Friday, September 14, 2007

Dolphin getting some attention!

A female dolphin with a tiny calf attracts lots of female attention. When LA Stick appeared with her tiny newborn in late May, her 20 companions were mostly female although bulls BB, DD2 and N swung by briefly.

A female dolphin without a tiny calf attracts lots of male attention. Unhappily, LA Stick’s tiny calf was gone by June 22.Since then, there’ve been bulls around her: Big Nipple Square Bite, Cheetah, Dollop, Edge, Grin, KK, LA Cheetah, Midface, Rippington, Riptab, Square Bite Tall and Square Scoop. Oh, yes, and BB, DD2 and N.You never know about bulls.

Sometimes they fight around females. Other times, they do not. Over Labor Day, however, LA Stick and her cadre showed us a vivid new view of sex at sea. As far as we know, dolphins don’t have leaders. That is, they don’t have unquestionable leaders like the magnificent males who lead gorilla and Hamadryas baboon harems. But if someone follows you, you’re a leader. Dolphins have followers. Early morning, the rush of holiday boaters was starting.

The outgoing (ebb) tide exposed skirts of shoreline sand surrounding small islands. Just beyond the skirts, three little groups of dolphins streamed slowly across the shallows.LA Stick was in the lead, followed by five persistent bulls. Bulls Cheetah and LA Cheetah made the second group. Bull trio BB, DD2 and N made the third. Members of each bull group swam side by side and close together but the bull groups swam far apart.

Together they formed a triangle, LA Stick as the apex and bulls as the base.We weren’t monitoring vocalizations but from the surface, the bulls were orderly. An occasional shove or glint of fin suggested some underwater discussion. Otherwise, the shallow glide seemed steady as an elevator ride.However, the bulls were sharking: They swam so close under the water surface; their dorsal fins were continually visible.

Dolphins shark in very shallow water, when hunting and when socializing. Sharking is thrilling because it means something exciting will happen. The bulls’ sharking was more interesting because it implies minimal body movement. Elevators again rose to mind. In elevators, humans become reductionists, minimizing movement. In close quarters like an elevator, minimizing movement is understandable. Even innocent moves can be misinterpreted. They fanned across a deep channel, facing the current.

Each smoothly submerging and surfacing in the same spot, perhaps they fed on fish swept by on the current. Like their behavior, their fan formation was unexpectedly orderly as if it followed some rule about the allowable distance between dolphins in these conditions. Finished, LA Stick streamed back across the shallows. Like wedges, the sharking bulls followed. They passed sand bars of feasting shorebirds, where the orderly dispersion of egrets, herons, ibis and wood storks again expressed the ancient rule of reducing direct competition.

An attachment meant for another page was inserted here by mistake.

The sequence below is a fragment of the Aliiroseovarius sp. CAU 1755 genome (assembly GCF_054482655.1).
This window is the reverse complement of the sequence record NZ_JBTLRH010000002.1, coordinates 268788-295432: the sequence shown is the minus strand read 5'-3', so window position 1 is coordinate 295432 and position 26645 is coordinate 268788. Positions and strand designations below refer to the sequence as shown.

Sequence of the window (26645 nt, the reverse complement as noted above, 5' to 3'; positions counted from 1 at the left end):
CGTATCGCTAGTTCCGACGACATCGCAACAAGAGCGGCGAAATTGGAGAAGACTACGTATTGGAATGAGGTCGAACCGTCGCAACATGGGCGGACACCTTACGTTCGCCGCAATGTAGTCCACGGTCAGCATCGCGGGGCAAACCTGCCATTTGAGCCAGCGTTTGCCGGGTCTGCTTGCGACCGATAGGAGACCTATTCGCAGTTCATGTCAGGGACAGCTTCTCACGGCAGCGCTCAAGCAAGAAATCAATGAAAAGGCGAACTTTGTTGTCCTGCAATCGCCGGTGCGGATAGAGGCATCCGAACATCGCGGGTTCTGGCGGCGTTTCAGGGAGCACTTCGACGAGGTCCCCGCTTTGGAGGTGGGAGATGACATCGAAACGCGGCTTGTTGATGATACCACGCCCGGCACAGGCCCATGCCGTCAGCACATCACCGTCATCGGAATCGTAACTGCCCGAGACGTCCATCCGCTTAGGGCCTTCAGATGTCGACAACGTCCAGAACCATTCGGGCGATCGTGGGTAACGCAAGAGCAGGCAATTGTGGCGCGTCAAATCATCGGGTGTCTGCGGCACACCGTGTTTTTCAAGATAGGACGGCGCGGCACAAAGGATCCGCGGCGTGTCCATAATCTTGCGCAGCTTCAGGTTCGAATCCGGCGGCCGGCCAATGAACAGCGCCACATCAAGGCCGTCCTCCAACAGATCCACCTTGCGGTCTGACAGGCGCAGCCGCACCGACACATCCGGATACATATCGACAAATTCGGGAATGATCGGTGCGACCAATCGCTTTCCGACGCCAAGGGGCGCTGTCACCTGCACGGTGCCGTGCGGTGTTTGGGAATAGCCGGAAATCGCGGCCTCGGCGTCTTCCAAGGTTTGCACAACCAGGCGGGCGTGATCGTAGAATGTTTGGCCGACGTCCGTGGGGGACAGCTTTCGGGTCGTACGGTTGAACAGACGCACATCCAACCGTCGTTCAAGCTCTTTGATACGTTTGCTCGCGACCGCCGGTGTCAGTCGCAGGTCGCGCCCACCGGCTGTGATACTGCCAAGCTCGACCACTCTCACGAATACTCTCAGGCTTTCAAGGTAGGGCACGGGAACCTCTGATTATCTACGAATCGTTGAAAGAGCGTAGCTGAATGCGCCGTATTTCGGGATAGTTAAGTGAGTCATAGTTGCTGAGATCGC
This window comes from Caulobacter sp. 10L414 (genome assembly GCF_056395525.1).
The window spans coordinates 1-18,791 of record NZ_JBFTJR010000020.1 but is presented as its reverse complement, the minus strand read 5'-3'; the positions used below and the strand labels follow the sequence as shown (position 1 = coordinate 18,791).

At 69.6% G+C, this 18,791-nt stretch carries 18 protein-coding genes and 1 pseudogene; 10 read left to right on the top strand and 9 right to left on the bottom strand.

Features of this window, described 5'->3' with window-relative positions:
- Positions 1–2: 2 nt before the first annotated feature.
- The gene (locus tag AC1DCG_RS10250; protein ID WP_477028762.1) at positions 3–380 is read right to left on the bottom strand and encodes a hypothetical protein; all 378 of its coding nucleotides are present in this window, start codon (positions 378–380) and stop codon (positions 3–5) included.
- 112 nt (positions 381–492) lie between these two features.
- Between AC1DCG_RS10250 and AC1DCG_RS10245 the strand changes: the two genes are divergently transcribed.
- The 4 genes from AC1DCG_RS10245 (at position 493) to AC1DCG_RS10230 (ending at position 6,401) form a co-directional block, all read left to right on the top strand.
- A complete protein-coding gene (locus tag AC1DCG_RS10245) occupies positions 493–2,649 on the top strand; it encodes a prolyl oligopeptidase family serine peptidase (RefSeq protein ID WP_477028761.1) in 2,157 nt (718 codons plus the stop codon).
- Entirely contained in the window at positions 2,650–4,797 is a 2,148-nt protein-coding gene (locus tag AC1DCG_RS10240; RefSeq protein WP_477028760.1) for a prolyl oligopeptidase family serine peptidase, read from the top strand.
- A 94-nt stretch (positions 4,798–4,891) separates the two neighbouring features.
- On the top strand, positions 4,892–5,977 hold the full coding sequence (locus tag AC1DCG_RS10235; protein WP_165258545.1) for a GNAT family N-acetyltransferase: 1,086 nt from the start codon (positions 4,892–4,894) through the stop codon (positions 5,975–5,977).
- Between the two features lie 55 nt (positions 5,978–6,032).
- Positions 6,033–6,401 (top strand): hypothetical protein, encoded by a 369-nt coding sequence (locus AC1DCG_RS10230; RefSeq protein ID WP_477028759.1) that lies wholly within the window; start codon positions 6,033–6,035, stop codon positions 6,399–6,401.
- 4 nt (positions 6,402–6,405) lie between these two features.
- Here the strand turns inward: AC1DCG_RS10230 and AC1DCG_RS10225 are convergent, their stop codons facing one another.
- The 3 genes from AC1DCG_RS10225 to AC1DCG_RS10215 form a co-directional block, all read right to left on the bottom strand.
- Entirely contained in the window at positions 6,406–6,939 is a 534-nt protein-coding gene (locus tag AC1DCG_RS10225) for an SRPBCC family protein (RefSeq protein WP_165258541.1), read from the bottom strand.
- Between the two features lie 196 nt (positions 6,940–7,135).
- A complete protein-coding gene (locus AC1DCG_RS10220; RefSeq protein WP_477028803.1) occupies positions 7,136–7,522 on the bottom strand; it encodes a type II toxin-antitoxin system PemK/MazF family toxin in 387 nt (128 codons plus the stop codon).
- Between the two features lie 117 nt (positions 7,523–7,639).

At a broad watery cul-de-sac where she often forages, LA Stick didn’t stop. That’s not to say she didn’t grab a quick bite. Coastal Keep Away was about to begin. She surfaced, an ashen pompano (Trachinotus carolinus) gleaming in her mouth. Normally, these tasty game fish have silvery sides. This poor chap was chalk white. We could see why. With bulls BB, DD2 and N on her heels, LA Stick started tossing the poor pompano like a kid bouncing a basketball while strolling with friends.

Only this time, the pompano was the basketball and they swam instead of walked.LA Stick’s version of bouncing a basketball was to submerge a short distance, rise and snap her head, shooting the pompano a couple of feet ahead. She lunged down and reclaimed the fish, water spattering off her sides. Repeatedly, she rose and punted the pompano, always to the right. It either wasn’t a game of Coastal Keep Away or she was real good at it because she punted without interference.

As such, pompano punting is an example of ‘respect for the possessor.’ Swiss ethologist Hans Kummer used the term to explain why capable Hamadryas baboon males left a [claimed] harem female alone. Captive and free-ranging dolphins show respect for the possessor when they leave other dolphins’ fish alone. To do this, you have to recognize the world from the other guy’s point of view.This fish tossing episode was more unusual. First, LA Stick was tailed by other dolphins. Fish tossers are usually alone.

Second, she punted repeatedly. Dolphins make quick work of tossing fish they intend to eat. Finally, the poor pompano seemed too big to eat. The picture revealing dolphin chew marks rather than severing bites suggested pompano punting wasn’t about breaking it into edible pieces. The cadre of bulls wasn’t her only audience. People crowded the sea walls to watch this rare reflection of dolphin social psychology parade by.

How did the dolphins view all this?Ironically, the Florida pompano’s scientific name means roughness. It was indeed one rough day for that understandably pasty pompano, maybe as rough as that final day for LA Stick’s little lost calf.Dr. Weaver studies wild dolphins under federal permit GA1088-1815, National Oceanic and Atmospheric Administration. Send her an e-mail at or visit

Quick "Facts about Dolphins"